Ultimate Home Page Website Guide for B2B Startups

Remember the game Plinko?
Jan. 29, 2024
Otto Pohl

If you have a kid, you might have heard of a Twitch (and now Kick) streamer named Roshtein, who livestreams himself playing casino games up to 10 hours every day to an audience of over a million people. I’ll let you do the praying for the future of humanity, but I will credit Roshtein with repopularizing the classic game Plinko.

I remember Plinko as a game on the gameshow The Price Is Right. Contestants drop a token at the top and then hope it lands on a big payday at the bottom, while Bob Barker (later Drew Carey) provide encouragement. When I recently saw a clip of that game I realized that it’s the visual representation of how most startup websites treat online traffic. You open your site to the public, let them bounce down whatever content you’ve prepared for them, and pray they land on Buy at the bottom.

There’s a better way.

There is no one-size-fits-all approach, but guidelines-that-fit-most is likely all you need right now. I’ve created and edited hundreds of startup B2B websites, and I learned from seeing (and making!) pretty much every mistake in the book.

I want you to win. I’m not worried about “giving away” all my ideas because great founders hire other people to create more hours in a day, not because they couldn’t do it themselves. If this guide gives you all you need, just send me a thank you!

These are the 7 things your website home page should do:

  1. Describe the value that your company creates. How will my life become better?
  2. Describe how you create that value. How are you able to solve my problems?
  3. Provide social proof. Letting customers and partners validate you shifts the visitor mindset from “is this even for real?” to “how am I the last person to hear about this?”
  4. Show that value being created. This might be a smiling user with a screenshot, it might be a product photo, or a graphic showing your process.
  5. Provide a next step. Be clear what action you want me to take, and make it easy.
  6. Describe the benefits. Starting from the top, prioritize and highlight everything great.
  7. Target explicitly. If I’m in your target demographic, I should feel this site was built for me.

Customers > Product. Before I go into depth on the points above, keep in mind that your website should address the customer from their perspective. Your product is only what helps the customer achieve success. Show that you understand their pain and their dreams. Structure the site around who they are and what they need, not abstract product names. Meet them where they are.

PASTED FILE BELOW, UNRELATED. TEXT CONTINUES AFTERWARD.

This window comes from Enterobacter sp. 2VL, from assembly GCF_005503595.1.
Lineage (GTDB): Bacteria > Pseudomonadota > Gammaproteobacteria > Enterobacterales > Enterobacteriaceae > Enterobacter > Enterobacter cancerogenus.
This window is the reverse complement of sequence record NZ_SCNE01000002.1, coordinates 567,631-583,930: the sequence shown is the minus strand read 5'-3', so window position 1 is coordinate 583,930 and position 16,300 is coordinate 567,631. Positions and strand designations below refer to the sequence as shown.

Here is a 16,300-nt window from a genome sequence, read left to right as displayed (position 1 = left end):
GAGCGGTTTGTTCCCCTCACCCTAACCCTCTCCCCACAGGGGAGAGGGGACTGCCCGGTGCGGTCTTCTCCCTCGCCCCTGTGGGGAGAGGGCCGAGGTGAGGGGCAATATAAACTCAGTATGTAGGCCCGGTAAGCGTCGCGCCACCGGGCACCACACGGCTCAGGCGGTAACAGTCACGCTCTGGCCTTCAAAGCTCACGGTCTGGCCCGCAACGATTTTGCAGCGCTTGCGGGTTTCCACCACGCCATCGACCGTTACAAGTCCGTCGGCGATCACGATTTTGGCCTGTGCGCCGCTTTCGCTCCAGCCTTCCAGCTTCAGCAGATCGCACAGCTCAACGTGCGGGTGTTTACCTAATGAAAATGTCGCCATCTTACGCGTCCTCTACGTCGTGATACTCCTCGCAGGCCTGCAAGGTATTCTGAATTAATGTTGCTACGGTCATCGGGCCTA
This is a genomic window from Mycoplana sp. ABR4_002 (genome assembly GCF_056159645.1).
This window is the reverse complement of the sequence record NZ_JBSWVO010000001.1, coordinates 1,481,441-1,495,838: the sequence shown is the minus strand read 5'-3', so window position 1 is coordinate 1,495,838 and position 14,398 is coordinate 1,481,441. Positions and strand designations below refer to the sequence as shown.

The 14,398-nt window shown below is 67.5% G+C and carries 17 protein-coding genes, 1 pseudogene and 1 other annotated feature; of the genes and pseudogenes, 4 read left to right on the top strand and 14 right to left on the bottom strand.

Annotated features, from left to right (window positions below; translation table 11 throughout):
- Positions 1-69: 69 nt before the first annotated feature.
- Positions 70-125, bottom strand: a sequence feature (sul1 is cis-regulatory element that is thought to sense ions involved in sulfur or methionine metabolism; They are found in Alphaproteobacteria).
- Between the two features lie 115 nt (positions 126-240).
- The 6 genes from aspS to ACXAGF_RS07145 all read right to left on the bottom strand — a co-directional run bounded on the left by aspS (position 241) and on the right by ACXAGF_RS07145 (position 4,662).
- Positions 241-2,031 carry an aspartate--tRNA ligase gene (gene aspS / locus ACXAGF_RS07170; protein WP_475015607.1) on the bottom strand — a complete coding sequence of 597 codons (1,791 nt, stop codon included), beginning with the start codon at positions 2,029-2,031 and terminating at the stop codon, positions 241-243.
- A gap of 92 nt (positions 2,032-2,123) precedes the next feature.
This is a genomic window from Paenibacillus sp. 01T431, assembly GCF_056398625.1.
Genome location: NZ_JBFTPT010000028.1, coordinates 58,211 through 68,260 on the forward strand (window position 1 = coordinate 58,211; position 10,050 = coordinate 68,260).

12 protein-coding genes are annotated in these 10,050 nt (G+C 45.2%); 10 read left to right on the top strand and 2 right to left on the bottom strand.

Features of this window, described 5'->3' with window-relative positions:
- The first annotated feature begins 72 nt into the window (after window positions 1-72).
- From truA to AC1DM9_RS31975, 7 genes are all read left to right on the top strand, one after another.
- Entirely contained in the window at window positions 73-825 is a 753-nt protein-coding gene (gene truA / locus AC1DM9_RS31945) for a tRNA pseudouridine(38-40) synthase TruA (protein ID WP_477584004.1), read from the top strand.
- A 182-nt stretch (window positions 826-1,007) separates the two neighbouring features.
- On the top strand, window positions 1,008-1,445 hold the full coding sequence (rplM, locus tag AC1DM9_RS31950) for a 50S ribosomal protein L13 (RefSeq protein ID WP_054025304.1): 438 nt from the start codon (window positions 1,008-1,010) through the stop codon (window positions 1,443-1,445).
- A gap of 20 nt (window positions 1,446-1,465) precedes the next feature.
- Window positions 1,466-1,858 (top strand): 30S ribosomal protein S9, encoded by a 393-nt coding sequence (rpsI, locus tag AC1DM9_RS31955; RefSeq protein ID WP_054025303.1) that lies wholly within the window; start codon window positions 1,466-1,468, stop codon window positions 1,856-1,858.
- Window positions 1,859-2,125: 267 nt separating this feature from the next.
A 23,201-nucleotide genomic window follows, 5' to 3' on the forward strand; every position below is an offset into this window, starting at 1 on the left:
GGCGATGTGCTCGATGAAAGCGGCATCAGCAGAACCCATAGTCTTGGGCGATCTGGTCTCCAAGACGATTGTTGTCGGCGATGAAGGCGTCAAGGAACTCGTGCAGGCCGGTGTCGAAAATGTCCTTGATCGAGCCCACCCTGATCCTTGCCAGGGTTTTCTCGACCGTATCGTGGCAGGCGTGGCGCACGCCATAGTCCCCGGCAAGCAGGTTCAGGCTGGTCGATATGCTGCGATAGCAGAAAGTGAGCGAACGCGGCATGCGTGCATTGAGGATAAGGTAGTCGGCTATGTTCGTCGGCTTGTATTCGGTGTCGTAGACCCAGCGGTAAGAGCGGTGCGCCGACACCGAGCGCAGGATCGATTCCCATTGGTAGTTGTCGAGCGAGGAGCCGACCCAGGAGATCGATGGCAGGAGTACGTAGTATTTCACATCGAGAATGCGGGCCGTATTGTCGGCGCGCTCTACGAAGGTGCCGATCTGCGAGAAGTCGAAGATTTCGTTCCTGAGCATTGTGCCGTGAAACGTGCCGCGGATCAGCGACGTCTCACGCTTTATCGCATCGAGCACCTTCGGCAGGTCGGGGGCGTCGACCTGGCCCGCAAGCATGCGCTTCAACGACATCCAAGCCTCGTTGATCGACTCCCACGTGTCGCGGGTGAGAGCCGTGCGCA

Describe the value your company creates.Your top-of-page headline should describe how you make life better for the customer. This should be something that the customer knows they want before they learn about your company. Check out Vendelux, which sells conference attendee lists to event marketers. The top tagline: “Meet More Customers at Conferences.” That’s the value the company creates and is something everyone knows they want, even before they learn about the solution Vendelux provides.

Describe how you create that value. How does Vendelux help you meet more customers at conferences? They offer “AI-powered insights on attendees and sponsors of 160,000+ B2B events.” For Precision Neuro, their Value is “Restoring freedom through brain–computer interfaces” and they describe how they create it with “We’re building powerful, minimally invasive brain implants that will help provide breakthrough treatments to people with neurological conditions.” In their case, “restoring freedom” is too vague not to add a bit of description about that they do, but then the bulk of the explanation is left to the subhead. Potentially at the top, but more likely lower down on the page, be sure to compare how your product is better than conventional alternatives.

Provide social proof. It’s always more powerful when someone brags about you, instead of you bragging about yourself. Bring in whatever proof points you have—customer logos, quotes, 5-star review counts, press quotes, anything. If you’re very early stage, use logos of your incubator, grant provider, partners, or university, and upgrade as soon as you can.

Show that value being created. Drift has a happy user and some screen shots. Stepfunction has customer photos and screen snippets. Kadeya shows their water vending machine. Irrigreen’s water sprinkler background video is kind of mesmerizing. We’re a visual species—play to it. If you can combine social proof with the visuals, even better.